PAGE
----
- Cardi B says she drugged, robbed men in her past on Instagram Live Monday 8:03 PM
- Twitter thread roasts bathtub tray ads for women Monday 7:21 PM
- Nintendo set to release two new models of the Switch—possibly in 2019 Monday 6:45 PM
- Viral cat video ‘Dear Kitten’ finds new life in TikTok challenge Monday 5:30 PM
- Here’s every show that was announced at the Apple TV+ kickoff Monday 3:53 PM
- ‘Shazam!’ embraces the spectacle and heart of the superhero genre Monday 3:45 PM
- How to mute Twitter’s suggested tweets on your timeline Monday 3:02 PM
- What you need to know about Apple’s new streaming service Monday 2:32 PM
- Text-message fanfiction is taking over Instagram Monday 1:54 PM
- Your Asus computer might have a secret backdoor Monday 1:06 PM
- Trump is already fundraising off the Mueller report—even though no one’s seen it Monday 1:01 PM
- Michael Avenatti charged with trying to extort $20 million from Nike Monday 12:51 PM
- Logan Paul says being a YouTuber is ‘wack’ Monday 12:14 PM
- James Comey posts from a forest in wake of Mueller report Monday 10:35 AM
- These are the only online dating sites worth your time Monday 10:29 AM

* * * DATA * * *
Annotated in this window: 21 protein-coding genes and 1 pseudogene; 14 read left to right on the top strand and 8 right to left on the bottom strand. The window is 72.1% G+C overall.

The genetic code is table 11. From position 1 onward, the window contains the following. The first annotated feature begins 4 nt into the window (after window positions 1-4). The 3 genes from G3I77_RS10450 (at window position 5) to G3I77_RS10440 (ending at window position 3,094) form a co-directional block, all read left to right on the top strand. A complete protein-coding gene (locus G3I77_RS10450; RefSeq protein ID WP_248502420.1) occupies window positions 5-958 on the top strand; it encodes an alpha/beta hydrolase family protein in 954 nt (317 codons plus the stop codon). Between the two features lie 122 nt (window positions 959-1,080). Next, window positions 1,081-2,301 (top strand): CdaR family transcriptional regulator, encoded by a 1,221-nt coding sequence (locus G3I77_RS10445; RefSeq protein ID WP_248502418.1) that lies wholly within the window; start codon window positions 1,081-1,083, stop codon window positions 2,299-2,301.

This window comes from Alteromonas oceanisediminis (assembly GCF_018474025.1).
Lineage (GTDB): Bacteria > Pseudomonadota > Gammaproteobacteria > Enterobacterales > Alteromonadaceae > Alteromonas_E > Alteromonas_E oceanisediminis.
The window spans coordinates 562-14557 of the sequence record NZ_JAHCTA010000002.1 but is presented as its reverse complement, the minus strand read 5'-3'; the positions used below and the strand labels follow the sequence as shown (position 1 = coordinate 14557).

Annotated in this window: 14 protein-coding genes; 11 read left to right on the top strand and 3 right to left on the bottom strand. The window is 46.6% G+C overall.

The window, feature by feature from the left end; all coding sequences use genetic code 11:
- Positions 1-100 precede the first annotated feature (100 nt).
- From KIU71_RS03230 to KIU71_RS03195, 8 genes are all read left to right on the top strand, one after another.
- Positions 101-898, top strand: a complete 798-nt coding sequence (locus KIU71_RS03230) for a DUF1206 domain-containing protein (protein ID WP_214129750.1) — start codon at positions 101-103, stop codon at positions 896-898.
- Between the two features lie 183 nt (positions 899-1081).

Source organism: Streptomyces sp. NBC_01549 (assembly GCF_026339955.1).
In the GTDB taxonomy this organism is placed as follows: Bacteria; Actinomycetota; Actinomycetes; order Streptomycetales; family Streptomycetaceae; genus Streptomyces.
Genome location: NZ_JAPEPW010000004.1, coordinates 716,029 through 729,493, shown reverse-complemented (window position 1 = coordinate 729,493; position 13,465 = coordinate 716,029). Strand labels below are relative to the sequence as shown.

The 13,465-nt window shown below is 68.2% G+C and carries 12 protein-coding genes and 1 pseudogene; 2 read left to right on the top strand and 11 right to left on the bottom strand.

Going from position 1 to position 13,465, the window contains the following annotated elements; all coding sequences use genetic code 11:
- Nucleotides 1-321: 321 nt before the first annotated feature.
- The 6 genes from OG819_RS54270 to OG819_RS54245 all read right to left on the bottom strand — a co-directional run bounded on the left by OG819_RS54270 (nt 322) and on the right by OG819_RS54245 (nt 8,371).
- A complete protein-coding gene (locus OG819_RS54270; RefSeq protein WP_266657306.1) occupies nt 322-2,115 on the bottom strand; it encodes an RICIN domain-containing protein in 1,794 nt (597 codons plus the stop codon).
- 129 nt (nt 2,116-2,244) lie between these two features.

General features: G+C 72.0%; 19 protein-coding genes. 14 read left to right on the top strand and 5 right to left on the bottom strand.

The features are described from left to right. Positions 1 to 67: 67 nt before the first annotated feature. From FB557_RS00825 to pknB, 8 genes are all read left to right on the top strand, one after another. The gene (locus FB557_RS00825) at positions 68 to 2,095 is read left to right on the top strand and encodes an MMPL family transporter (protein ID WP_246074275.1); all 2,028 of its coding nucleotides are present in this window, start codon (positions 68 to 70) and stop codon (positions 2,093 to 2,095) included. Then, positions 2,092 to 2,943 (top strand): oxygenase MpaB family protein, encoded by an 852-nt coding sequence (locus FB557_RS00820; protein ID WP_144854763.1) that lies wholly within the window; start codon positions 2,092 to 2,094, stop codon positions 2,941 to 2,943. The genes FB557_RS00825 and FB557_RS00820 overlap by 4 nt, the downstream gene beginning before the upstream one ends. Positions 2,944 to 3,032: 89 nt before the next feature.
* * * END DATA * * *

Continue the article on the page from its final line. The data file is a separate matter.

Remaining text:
Annette Shaff/Shutterstock (Licensed)
The company announced on Friday that it’s pulled the application from Apple’s App Store and will end Support for Twitter for Mac in 30 days. Given the app’s paltry average user rating—1.7 out of 5 stars—it’s unlikely this decision will disappoint many people.
We're focusing our efforts on a great Twitter experience that's consistent across platforms. So, starting today the Twitter for Mac app will no longer be available for download, and in 30 days will no longer be supported.
— Twitter Support (@TwitterSupport) February 16, 2018
Part of this dissatisfaction comes from the fact that Twitter repeatedly failed to keep its Mac app up to date with its latest updates. For example, Twitter introduced its Moments feature in October 2015, but it didn’t become available on the Mac app until May 2016.
Third-party apps such as Tweetbot and in-house dashboard apps like TweetDeck consistently provided a more user-friendly experience than Twitter’s own Mac app. This should come as little surprise, considering Twitter outsourced the development of its Mac app.
Twitter’s deletion of its Mac app should allow the platform to focus on improving its web and mobile experience, proving that sometimes, less is more. Hopefully, this means it can continue purging white supremacists from its midst, and the rest of us can continue to share memes and dog videos in peace.
H/T the Verge
Bryan Rolli is a reporter who specializes in streaming entertainment. He writes about music and film for Forbes, Billboard, and the Austin American-Statesman. He met Flavor Flav in two separate Las Vegas bowling alleys and still can’t stop talking about it.